Monday, May 29, 2006

For most people, their understanding of an organisation is heavily mediated by the impression they have taken from the Internet.


One way of identifying the information people seek about an organisation is to see what they search for online.


One might seek to identify the extent to which a public may seek information about a generic interest and a specific company. Using new tools like Google Trends access to such interest is now relatively easy.  For example:


astra zeneca    astrazeneca    pharmaceutical   



In this case there is a correlation showing that people associated the company with its industry sector (pharmaceuticals).


The extent to which the company is searched for by the public and mentioned in the press is less clear (and is a comparison of coverage for a relatively small media sample).


This means that in identifying stakeholders, establishing their relative significance, identifying the extent to which stakeholder issues are significant can be examined for to gain broad understanding at an early stage in analysis.


There is a further application that aids efforts in developing capability for valuing relationships which has commercial financial significance as well.


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Friday, May 26, 2006

A new paper on stakeholedr management

I am grateful to Keith Jackson for reminding me about the Brad Rawlins paper at The Institute for Public Relations web site.


This paper is a good round up of the current debate about Stakeholder management. It attempts to differentiate between Stakeholder theory and the PR theory.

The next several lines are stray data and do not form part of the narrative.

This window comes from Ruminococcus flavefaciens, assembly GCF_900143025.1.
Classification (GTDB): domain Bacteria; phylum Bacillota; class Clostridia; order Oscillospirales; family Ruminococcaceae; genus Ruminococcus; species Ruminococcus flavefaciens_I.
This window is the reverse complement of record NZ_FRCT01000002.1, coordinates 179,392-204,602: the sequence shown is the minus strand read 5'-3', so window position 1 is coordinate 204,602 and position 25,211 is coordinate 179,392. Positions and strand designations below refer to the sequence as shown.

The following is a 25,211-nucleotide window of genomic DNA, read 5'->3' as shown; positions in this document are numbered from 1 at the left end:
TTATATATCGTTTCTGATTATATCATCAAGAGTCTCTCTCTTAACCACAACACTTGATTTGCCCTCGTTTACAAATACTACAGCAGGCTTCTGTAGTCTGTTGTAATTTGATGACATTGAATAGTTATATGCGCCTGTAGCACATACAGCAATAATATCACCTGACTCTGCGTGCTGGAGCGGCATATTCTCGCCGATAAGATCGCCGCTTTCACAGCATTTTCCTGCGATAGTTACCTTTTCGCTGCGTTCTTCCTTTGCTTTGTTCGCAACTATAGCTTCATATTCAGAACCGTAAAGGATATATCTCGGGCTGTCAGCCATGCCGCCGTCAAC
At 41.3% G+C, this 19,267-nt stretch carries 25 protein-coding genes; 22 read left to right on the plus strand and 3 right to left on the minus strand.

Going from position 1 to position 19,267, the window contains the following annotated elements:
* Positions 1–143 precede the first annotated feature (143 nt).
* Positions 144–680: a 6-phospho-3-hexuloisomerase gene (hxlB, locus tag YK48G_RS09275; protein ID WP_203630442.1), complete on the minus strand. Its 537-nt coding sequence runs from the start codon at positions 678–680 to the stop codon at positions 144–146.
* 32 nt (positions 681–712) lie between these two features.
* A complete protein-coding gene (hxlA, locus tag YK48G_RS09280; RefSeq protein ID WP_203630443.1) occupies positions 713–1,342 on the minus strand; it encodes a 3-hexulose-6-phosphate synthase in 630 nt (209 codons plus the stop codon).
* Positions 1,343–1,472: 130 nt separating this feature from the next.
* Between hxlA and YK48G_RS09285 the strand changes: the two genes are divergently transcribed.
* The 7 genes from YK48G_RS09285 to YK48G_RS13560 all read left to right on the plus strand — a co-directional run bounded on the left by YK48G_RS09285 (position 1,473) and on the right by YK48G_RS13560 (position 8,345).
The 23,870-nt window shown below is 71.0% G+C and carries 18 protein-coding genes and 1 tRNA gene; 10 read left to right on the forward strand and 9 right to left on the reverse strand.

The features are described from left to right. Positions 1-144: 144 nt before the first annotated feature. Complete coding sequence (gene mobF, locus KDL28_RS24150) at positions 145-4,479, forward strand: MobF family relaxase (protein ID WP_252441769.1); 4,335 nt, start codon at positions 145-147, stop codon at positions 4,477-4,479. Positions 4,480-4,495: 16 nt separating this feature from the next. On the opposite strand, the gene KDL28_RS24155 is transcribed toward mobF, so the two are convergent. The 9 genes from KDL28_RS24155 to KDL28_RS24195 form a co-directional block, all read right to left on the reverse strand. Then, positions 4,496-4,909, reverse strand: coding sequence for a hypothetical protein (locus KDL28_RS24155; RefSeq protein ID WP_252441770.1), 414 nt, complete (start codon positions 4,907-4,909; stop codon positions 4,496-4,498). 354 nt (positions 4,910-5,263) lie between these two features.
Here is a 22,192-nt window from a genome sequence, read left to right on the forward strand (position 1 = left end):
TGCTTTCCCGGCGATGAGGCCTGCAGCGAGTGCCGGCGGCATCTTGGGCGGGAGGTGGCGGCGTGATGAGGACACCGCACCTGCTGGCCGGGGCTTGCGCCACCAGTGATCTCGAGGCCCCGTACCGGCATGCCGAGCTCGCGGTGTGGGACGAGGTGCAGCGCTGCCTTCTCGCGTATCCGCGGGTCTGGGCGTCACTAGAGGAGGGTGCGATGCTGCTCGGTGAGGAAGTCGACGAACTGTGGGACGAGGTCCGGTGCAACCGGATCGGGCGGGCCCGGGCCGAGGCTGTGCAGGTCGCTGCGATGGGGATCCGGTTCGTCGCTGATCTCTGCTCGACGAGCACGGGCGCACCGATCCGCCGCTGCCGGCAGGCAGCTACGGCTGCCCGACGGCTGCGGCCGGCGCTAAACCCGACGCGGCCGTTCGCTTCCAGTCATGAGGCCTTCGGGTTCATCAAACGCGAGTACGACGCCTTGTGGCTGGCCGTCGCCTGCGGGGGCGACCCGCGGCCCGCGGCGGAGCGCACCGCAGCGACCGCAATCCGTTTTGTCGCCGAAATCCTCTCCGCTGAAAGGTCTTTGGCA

The interesting part for me is his issue about how to identify stakeholders. This is what Jon White and I have been doing with The Clarity Concept for some time.


I have some issues with the suggestion that all stakeholders should be included in stakeholder mapping.


Our experience is that a typical board of directors will identify dozens of stakeholders which is well beyond the management capabilities of most organisation to manage.


It is only in prioritising the relative significance of stakeholders that resources can be reasonably be deployed.


I like the arguments about priorities. But that is for another post


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Friday, May 05, 2006

Bankruptcies up 50% in the UK - Brown: "we have got to show in the next few days that we have sorted these problems out"

The British government slipped out devastating news for many companies today.

Hidden in the news of re-shuffle and local election results government spin doctors slipped out more bad news today.

Company bankruptcies of 1,428 compulsory liquidations, an increase of 11.0% on the previous quarter and an increase of 29.5% over the same period last year will have dashed the hopes of many business people this year and 15,389 personal bankruptcies, an increase of 12.5% on the previous quarter and an increase of 51.2% on the corresponding quarter of the previous year are announced on the same day that the chancellor of the exchequer said: "We have got to (resolve our problems) competently, efficiently, and we have got to show in the next few days -- not just the next few weeks -- that we have sorted these problems out," he told BBC radio.

National Health Service 'burying bad news'

UK Stakeholders affected by the Department of Health are not working well together.

With "seven out of ten GPs not providing their own out of hours services and standards slipping", a new stakeholder has been added to the patients, GP's, primary care trusts (PCTs) mix.

Enter the National Audit Office (NAO) to improve the efficiency of evening and weekend GP cover.

Health Minister Lord Warner, slipped the news that the NHS is failing in Jo More Style (a good day to bury bad news) announcement on the Government's News Network site today.

While media attention is focused on local elections and the government re-shuffle, the announcement came at a time when The Secretary of Health Patricia Hewitt slipped out from under the Bliar 'day of the long knives' to be spared the same dismissal as her cabinet colleagues.